This type of land is often a site of special scientific interest, or a nature reserve. The Countryside Council for Wales should have a strong influence when a planning application is under consideration. But its view may not always prevail upon the planning authority which, given a permission on economic or social grounds, it might believe overrides any other designation. At present anyone who wishes to erect a building or a fence, or to construct any other work on common land must obtain the consent of the Secretary of State under Section 194 of the Law of Property Act 1925. He or she is obliged to consider the interests of the commoners and the benefit of the neighbourhood. He or she may require a public inquiry to consider various points of view.

Paragraph 8 of Schedule 13 to the Bill would enable the WDA to ignore that safeguard but put nothing in its place. If the local authority wishes to appropriate a common in its ownership for other purposes, it must first obtain from the Secretary of State an order authorising that under Section 229 of the Town and Country Planning Act 1990. Such an order is subject to compliance with Section 19 of the Acquisition of Land Act 1981. The proposed new subsection (1)(a) in my amendment is based on that. I hope that the Minister may either accept the amendment or be willing to recommend a more skilfully drafted alternative. I hope that the Government will bring forward an amendment on Third Reading with the same intention.

I turn now to Amendment No. 222. I shall be brief on both this and my remaining Amendment No. 224. In a number of Acts in recent years, bodies which have been given statutory powers have also been required to think positively about conservation. I understand that Section 1(2)(d) and subsections (3)(h) and (i) of the WDA Act 1975 already recognise the importance of the environment generally. But I am advised that they may need strengthening in line with more modern legislation. This amendment is a simplified version of Section 3 of the Water Industry Act 1991. It has been put in Section 1(4) before agriculture for ease of drafting. As my noble friend Lady Anelay explained in Committee, there is no intention at all of implying that agriculture is lower down the list in the order of importance. The priority is not to rush into a change from the present state which is irreversible.

When my noble friend spoke on this amendment in Committee, the Minister seemed to think that it was intended to duplicate those functions of the Countryside Council for Wales and Cadw. My noble friend stated then that she had no intention of abolishing either of those organisations, both of which she recognised as carrying out excellent work. I am glad to have the

9 Jul 1998 : Column 1465

opportunity to add my congratulations to those two bodies on the quality of the work that they do on behalf of us all. I understand of course that the WDA will remain fully subject to environmental and planning law, but the WDA and planning authorities are subject to many pressures and the proposed additional duty is simply there to ensure that the WDA considers carefully its own environmental responsibilities and does not just leave it to others to raise objections.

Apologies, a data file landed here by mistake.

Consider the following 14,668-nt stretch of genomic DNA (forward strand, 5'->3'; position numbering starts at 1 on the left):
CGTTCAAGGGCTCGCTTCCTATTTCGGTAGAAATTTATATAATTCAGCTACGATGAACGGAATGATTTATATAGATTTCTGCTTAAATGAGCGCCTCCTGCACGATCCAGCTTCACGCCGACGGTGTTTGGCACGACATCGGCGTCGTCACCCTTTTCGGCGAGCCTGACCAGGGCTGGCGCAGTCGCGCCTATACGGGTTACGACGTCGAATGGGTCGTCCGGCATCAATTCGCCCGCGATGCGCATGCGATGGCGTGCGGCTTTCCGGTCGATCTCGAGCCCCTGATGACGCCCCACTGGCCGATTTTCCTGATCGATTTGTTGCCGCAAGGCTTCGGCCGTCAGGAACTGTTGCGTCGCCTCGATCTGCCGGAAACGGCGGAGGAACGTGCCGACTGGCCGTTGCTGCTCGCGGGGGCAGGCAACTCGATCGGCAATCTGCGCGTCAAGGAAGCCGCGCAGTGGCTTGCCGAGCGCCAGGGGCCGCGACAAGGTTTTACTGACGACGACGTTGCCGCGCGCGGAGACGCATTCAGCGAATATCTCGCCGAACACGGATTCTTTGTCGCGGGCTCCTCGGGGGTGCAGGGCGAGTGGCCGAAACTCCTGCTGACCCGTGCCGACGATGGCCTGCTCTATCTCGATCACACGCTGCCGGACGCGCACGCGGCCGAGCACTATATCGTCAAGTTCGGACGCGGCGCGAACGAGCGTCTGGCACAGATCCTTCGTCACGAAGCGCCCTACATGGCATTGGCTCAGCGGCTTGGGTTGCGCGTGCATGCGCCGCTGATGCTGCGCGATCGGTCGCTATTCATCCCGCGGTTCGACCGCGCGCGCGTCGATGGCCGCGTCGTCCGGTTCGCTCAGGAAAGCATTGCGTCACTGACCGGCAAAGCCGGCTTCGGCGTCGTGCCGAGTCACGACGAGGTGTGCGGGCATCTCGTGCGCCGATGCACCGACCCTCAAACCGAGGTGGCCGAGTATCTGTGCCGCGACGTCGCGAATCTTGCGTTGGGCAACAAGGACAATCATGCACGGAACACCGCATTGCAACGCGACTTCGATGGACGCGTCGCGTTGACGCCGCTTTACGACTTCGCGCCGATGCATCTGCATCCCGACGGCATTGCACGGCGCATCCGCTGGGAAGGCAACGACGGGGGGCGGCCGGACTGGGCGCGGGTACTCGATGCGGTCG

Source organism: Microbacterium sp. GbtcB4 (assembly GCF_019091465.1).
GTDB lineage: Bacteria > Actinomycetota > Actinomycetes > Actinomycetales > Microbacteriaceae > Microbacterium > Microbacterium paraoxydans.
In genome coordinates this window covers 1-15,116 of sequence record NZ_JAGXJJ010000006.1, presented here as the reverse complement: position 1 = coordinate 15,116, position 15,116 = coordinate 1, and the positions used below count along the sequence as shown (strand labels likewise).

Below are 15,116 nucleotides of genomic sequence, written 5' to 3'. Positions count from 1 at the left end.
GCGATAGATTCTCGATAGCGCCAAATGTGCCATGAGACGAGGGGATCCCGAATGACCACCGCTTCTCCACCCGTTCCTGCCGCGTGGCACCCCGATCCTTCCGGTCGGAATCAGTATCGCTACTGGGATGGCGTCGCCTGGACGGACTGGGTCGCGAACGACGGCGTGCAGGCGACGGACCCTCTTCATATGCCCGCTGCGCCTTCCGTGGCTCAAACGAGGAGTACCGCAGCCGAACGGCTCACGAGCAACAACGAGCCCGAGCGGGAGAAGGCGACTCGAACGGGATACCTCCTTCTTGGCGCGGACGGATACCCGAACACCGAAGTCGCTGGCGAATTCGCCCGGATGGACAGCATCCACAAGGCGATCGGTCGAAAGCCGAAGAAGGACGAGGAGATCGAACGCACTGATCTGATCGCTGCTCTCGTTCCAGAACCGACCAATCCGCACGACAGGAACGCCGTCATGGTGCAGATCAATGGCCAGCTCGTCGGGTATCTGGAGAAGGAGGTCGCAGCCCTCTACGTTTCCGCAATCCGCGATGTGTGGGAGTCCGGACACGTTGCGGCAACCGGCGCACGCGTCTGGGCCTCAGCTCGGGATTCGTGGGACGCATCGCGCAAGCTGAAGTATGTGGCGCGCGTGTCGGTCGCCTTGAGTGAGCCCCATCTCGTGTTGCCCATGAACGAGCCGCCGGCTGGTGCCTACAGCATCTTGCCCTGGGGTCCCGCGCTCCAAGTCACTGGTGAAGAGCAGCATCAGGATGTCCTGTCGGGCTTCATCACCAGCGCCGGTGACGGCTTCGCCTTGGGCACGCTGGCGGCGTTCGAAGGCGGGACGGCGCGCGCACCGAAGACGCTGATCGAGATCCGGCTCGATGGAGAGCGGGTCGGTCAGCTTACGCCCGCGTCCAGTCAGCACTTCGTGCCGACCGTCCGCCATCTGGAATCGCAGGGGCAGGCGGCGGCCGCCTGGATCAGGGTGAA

Finally, I turn to Amendment No. 224. This amendment was also moved by my noble friend Lady Anelay in Committee. It seeks to make clear that businesses may include a recreational activity. There can be no doubt that that is a legitimate function of a public authority which will be permitted under the amended WDA Act. It will often be a legitimate commercial activity that can also be encouraged, but occasionally it may be organised or sponsored by a commercial body or a charity in a manner which is not obviously part of the business of that body or charity.

The amendment is put forward solely to remove any doubt which might lead to hesitation by the agency on whether it can support the project or to ward off an unwarranted suggestion that it may be ultra vires. In Committee, the noble and learned Lord, Lord Falconer of Thoroton, kindly offered to contemplate that issue further. Subsequently the noble Lord, Lord Williams of Mostyn, wrote to my noble friend Lady Anelay on the subject and has placed a copy of the letter in the Library of the House.

The Minister pointed out that paragraph 10(2) of Schedule 14 would amend Section 27(1) of the 1975 Act so as to define "businesses" as,

    "any industrial, commercial or professional activities (whether or not with a view to profit)".
He states that the intention here is that that the charitable and voluntary sectors may fall within the scope of that definition. Thus he argues that the legislation would not preclude the agency from offering assistance to non-profit-making organisations.

Can the Minister confirm tonight that the charitable and voluntary sectors will--and I stress, again, the word "will"--fall within that definition? I am concerned that this legislates only that they "may" fall within it. It is important for this matter to be absolutely clear. I should also like to draw the Minister's attention to the penultimate paragraph in his letter. I believe that he may have overlooked Clause 126(2)(a) of the Bill, which adds to the purposes of the WDA the "furtherance" of the "social" development of Wales. I question whether that can be achieved without there being a clear remit covering recreation on the face of the Bill. I should be grateful if the Minister could address those points.

I appreciate that the amendment may not fully resolve the problems that I have raised, but I shall be prepared to return to these issues on Third Reading if the Minister feels unable to resolve them tonight. I beg to move.

Next Section Back to Table of Contents Lords Hansard Home Page